A well-known musical instrument somewhat resembling the harpsichord, and consisting of a series of wires of graduated length, thickness, and tension, struck by hammers moved by keys.
The piano. Many young ladies were taught to play it, music being thought to be suitable feminine accomplishment, although it was not considered gentlemanly for a man to know how to play.
a stringed instrument that is played by depressing keys that cause hammers to strike tuned strings and produce sounds
the forerunner of the piano. Before the pianoforte came along, there was the harpsichord, which excelled in showing off precision, technical brilliance, texture, and virtuosity, but was limited in emotional expressivity because the player had no control over volume. By using new technological advances, the pianoforte allowed greater emotional expression because it could play softly ("piano") or more loudly ("forte"), depending on the mood the musician wished to create. This innovation fed into the Regency and early Romantic era's preference for increasingly emotional music, as in the works of Beethoven.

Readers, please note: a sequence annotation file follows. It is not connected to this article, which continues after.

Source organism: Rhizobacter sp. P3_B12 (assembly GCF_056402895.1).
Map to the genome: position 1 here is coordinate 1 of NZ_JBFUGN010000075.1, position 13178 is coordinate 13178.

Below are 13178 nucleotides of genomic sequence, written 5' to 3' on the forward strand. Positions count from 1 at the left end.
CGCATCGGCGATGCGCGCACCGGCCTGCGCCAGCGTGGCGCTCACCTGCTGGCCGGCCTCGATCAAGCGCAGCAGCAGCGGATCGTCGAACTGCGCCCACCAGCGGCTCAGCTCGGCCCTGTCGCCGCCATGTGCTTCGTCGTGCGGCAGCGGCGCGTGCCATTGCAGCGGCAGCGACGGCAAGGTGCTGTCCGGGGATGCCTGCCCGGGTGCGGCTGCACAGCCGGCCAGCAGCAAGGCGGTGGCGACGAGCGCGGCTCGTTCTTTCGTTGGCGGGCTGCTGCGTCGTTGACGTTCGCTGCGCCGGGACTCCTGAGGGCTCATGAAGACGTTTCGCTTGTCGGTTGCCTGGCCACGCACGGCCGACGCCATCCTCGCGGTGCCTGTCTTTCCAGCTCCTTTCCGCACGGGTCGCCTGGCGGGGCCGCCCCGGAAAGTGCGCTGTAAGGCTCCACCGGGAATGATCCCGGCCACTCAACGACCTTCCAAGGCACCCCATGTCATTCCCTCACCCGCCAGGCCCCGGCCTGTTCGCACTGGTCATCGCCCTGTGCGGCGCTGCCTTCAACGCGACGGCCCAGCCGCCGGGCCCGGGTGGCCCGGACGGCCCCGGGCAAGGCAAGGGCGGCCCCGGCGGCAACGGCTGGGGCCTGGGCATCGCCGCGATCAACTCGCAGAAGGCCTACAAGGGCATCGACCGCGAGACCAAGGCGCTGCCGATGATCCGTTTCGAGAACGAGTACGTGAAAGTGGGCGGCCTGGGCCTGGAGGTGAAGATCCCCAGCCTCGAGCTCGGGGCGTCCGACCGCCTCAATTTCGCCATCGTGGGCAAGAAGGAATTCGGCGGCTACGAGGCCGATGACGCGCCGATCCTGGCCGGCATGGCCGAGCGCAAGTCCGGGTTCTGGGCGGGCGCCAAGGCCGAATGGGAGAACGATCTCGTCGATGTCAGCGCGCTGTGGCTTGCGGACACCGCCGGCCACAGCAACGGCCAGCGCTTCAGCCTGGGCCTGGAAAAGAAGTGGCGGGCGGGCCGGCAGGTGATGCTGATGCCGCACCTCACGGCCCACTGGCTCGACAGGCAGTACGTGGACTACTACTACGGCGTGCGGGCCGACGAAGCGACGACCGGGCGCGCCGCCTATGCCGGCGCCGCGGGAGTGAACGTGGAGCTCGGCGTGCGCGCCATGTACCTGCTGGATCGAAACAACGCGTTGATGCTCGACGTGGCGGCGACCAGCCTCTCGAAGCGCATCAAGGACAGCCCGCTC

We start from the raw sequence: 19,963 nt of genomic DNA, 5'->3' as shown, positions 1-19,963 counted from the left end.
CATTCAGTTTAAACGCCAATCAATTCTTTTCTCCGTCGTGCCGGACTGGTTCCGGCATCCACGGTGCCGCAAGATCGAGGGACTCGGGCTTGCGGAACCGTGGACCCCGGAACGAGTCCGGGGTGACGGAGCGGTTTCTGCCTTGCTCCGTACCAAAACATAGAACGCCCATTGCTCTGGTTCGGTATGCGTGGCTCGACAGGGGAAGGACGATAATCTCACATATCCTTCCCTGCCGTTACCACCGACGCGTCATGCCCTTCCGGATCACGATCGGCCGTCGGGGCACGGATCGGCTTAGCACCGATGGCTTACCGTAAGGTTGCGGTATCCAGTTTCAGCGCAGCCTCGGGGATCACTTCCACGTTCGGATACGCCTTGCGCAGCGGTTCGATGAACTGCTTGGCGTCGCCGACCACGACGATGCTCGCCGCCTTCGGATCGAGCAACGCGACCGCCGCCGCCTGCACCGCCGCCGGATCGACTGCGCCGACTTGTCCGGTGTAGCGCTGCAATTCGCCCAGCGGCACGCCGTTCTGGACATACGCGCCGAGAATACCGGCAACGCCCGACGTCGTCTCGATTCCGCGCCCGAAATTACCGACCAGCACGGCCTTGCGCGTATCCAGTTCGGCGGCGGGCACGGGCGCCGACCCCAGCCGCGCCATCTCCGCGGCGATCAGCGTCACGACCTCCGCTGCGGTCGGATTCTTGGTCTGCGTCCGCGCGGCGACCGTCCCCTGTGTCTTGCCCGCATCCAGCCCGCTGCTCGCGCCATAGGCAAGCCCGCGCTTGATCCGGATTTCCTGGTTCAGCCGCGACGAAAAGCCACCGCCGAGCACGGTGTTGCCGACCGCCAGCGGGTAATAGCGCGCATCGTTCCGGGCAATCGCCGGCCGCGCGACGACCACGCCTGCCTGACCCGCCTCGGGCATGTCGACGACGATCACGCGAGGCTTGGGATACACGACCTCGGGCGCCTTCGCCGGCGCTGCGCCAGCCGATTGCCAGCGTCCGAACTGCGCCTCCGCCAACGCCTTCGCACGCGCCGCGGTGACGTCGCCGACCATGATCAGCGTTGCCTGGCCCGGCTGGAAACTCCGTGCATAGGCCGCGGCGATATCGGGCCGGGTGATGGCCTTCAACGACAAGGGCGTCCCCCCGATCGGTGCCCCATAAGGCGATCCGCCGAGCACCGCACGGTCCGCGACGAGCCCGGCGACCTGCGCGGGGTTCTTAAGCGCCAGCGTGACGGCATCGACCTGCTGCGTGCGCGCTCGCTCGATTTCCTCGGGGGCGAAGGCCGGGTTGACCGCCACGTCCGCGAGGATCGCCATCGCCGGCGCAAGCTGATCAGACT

'Soft-loud.' A keyboard instrument, the full name for the piano, on which sound is produced by hammers striking strings when keys are pressed. It has 88 keys.